'It was probably fortuitous because it allowed me to spend 20 hours a day on the airport, ' he says, pointing out that even now, four to five hours sleep a night is enough. 'Certainly I missed them but the airport project was so demanding in the last three years that it was probably as well they weren't there.'
But is he as tough as a father as he is as a project manager?
'They probably think I'm a bit firm and old fashioned, ' he admits. 'But there are hand outs - between mother and father they work us well.'
While life in Hong Kong was good for Oakervee he stresses that it was not without its tough times. And it is these tough times that perhaps highlight the man's character.
When, for example, Oakervee left the MTRC to start his own consulting firm, he quickly won a US$2bn foundation and geotechnical gasworks project.
Great news, except that having put together, mobilised and financed his international team, the project was put on hold. 'I didn't get any fees for nine months, ' he laughs. 'And in Hong Kong there was no welfare state and no fall back situation.
You have to make it work or die.'
His entrepreneurial spirit, and willingness to regularly put his money where his mouth was, showed again when he took on the Eastern Harbour Crossing.
'I'm always drawn by an engineering challenge, ' he says, explaining how he put together a team, financed a pre-emptive bid for the road and rail tunnel and with it beat off eight other consortia to win the job.
'The whole consortium was committed to the risk on this job. If things went wrong I was going down the tubes for large sums as well!' he says.
He describes work in Hong Kong in the 1970s as 'not for the faint of heart, adding: 'Certainly things are very different today and particularly in the UK. But I always take a lot of heart from the youngsters. Young engineers who are on the threshold of their careers see things very differently. Engineering is still a very exciting career.'
Oakervee's next challenge, as president of the ICE, should give him the opportunity to champion these future stars.
But it is a role which perhaps fills him with more trepidation than any engineering project.
'When I was first asked to be a succeeding president I was a bit taken aback. I was highly honoured. It was not something that I aspired to or ever dreamt of.'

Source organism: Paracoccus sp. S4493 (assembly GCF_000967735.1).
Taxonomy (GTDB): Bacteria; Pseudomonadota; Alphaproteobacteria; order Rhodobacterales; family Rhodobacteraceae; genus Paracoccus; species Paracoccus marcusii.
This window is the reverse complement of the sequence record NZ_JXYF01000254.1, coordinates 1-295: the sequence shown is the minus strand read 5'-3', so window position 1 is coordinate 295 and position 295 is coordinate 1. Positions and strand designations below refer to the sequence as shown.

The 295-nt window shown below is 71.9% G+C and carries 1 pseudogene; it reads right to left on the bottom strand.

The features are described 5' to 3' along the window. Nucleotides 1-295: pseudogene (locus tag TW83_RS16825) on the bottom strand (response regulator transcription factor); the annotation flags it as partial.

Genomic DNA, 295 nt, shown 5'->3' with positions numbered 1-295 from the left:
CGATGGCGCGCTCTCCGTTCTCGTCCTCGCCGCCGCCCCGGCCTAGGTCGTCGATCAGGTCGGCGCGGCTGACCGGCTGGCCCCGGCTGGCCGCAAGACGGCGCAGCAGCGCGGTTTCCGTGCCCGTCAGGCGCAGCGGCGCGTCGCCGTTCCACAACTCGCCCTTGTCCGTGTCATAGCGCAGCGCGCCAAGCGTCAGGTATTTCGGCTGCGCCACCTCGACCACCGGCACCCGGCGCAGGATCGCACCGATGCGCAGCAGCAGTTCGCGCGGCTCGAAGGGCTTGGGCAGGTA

But now retired - well, semiretired as he still does some consulting work - he has had the time and energy to commit to the ICE. Lately he has been driving Project Nova to investigate the formation of a single institution for engineers.
But he insists that his Project Nova work will not overshadow his presidency. Getting this institution right, he says, is just as important as forming a new single institution.
'I believe this institution has done itself a great injustice over the years by denying entry to properly qualified people who don't perhaps have a civil engineering degree but who contribute and could enhance and enrich the learned society of this institution, ' he explains.
'It's a nonsense. We need to explore how we can allow these people to become members.
After all, what is an engineer of the 21st century?'
Oakervee intends to promote this theme as a vital part of driving forward the ICE's five year business plan this year.
He fears that unless the ICE addresses the needs of the modern profession it will do 'great disservice to its founders'.
Put simply this means broadening the institution's reach among the engineering disciplines.
'Competence is what we are looking for. We must make sure that we don't hinder engineers by being too prescriptive about their training.'
He is confident that this agenda fits well with the aspirations of Project Nova and the Council's wish to be part of a single institution for engineering. 'The broader we are the more ready we will be to join a single institution, ' he explains.
'Standards must never be lowered. But are we right to limit ourselves to this narrow band of disciplines?' he asks.
'We have to make sure that we prepare engineers for the complex challenges they will face. And I think engineers will have to face some huge challenges in the future.